DEAR DR. DONOHUE: I am 91 (and a worrier). The problem is not about me, but my daughter. She is 48 and, I dare say, has gained weight enormously in the past several years. I think it is her thyroid gland doing it. Besides being an embarrassment to her, her heaviness also is a burden, as she works where she must stand all day long besides housekeeping for a family of five adults. Now to my questions. How do you diagnose a case like this? What must she do to combat obesity? - Mrs. A.H.

ANSWER: Gland disorders seldom lie behind weight problems, but it happens every now and then, often enough so that you can't dismiss the idea out of hand.Your daughter can be tested for a sluggish thyroid gland. A simple blood test often provides evidence of a gland that is not up to par and contributing to weight. An adrenal gland disorder is another example of gland-caused obesity. That, too, is easy to prove.

Having said this, I have to add that most obesity stems from simple calorie imbalance - too many in, too few out. That doesn't mean the person has to be a big eater either. Your daughter may have a metabolism that simply doesn't burn calories very fast. That's why many perfectly healthy adults have such problems losing weight and keeping it off. Even so, the answer usually lies in counting calories and exercising. Anyway, I am sending you the thyroid report. Other readers may order it by writing: Dr. Donohue, Box 830, Gibbstown, NJ 08027-9909, enclosing a long, stamped, self-addressed envelope and $2.

DEAR DR. DONOHUE: About 14 months ago, I went on a low-fat, high-fiber diet and started walking two to three miles a day. I lost 40 pounds. I've had high blood pressure for 40 years. This program has not lowered the pressure, and it has raised my cholesterol from 200 to 259. Could you explain this to me, please? - N.N.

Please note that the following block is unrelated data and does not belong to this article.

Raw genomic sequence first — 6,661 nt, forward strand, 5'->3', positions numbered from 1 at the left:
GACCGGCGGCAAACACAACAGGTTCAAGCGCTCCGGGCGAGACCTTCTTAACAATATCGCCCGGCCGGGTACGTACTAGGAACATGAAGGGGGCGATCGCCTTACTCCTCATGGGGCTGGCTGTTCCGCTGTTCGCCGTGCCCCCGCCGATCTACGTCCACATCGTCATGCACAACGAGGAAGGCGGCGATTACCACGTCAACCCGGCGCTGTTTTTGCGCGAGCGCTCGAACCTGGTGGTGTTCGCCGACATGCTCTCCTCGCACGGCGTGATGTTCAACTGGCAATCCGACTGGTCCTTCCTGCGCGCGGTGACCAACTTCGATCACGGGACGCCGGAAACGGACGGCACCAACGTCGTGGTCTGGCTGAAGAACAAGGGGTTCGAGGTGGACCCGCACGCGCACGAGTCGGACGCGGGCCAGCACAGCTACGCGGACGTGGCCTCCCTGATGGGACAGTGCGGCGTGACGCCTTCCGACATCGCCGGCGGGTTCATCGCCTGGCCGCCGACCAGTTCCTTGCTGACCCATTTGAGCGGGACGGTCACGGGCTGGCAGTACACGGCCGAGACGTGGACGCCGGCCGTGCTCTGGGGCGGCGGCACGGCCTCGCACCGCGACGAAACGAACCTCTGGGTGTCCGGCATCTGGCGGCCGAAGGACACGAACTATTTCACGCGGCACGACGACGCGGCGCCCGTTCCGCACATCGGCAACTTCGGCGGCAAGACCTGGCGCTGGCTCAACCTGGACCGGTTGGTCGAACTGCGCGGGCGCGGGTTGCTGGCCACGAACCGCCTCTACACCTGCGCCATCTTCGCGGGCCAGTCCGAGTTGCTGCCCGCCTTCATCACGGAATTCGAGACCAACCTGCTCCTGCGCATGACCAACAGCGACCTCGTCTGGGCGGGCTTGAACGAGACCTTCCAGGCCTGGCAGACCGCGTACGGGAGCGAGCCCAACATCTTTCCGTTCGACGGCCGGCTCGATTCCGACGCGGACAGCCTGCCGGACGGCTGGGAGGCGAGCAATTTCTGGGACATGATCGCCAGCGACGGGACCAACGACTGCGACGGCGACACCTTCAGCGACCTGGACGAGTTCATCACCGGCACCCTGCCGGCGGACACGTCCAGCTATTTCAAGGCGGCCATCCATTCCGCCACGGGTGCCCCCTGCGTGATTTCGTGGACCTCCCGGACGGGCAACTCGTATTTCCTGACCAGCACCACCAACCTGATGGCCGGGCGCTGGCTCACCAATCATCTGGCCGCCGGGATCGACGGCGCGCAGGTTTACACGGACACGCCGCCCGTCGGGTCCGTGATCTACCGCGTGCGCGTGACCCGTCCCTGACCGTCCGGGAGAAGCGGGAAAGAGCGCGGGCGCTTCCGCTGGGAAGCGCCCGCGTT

ANSWER: I can't explain it. Everything you've been doing is correct. Weight loss should bring blood pressure reduction, and a low-fat, high-fiber diet should lower cholesterol. Perhaps someone out there wiser than I will offer a theory. I promise to pass it on. The only suggestion I have is that you visit a doctor to find other ways to control the blood pressure and the cholesterol.

DEAR DR. DONOHUE: I am in the seventh grade. I think I might have thought of a possible treatment for AIDS. You know how the AIDS virus attacks the cells by going through the cell membranes. I was wondering if someone put blood that has viruses in it into a container and put it through a semipermeable membrane, would the viruses be removed? - N.F.

ANSWER: N.F., you amaze me. I hadn't heard of semipermeable membranes in the seventh grade. You want to filter the blood, right? It is a very imaginative idea, but I have to dampen your enthusiasm a bit. The AIDS viruses get inside all cells - both blood and body cells. So you can't filter them out. The thought is far beyond your years, and I hope you are considering a science career.

DEAR DR. DONOHUE: Define myelofibrosis briefly, please. - M.L.

ANSWER: In myelofibrosis, scar tissue has invaded bone marrow, the site of blood cell formation. In time, cell production falters, blood counts drop and anemia develops.

Currently, we have no way to stop the marrow destruction. When a blood count gets quite low, transfusions can be given. In some cases, androgens (male hormones) are given. They can stimulate blood cell production for a time.

Dr. Donohue welcomes reader mail but regrets that, due to the tremendous volume received daily, he is unable to answer individual letters. Readers' questions are incorporated in his column whenever possible.

1991 North America Syndicate, Inc.

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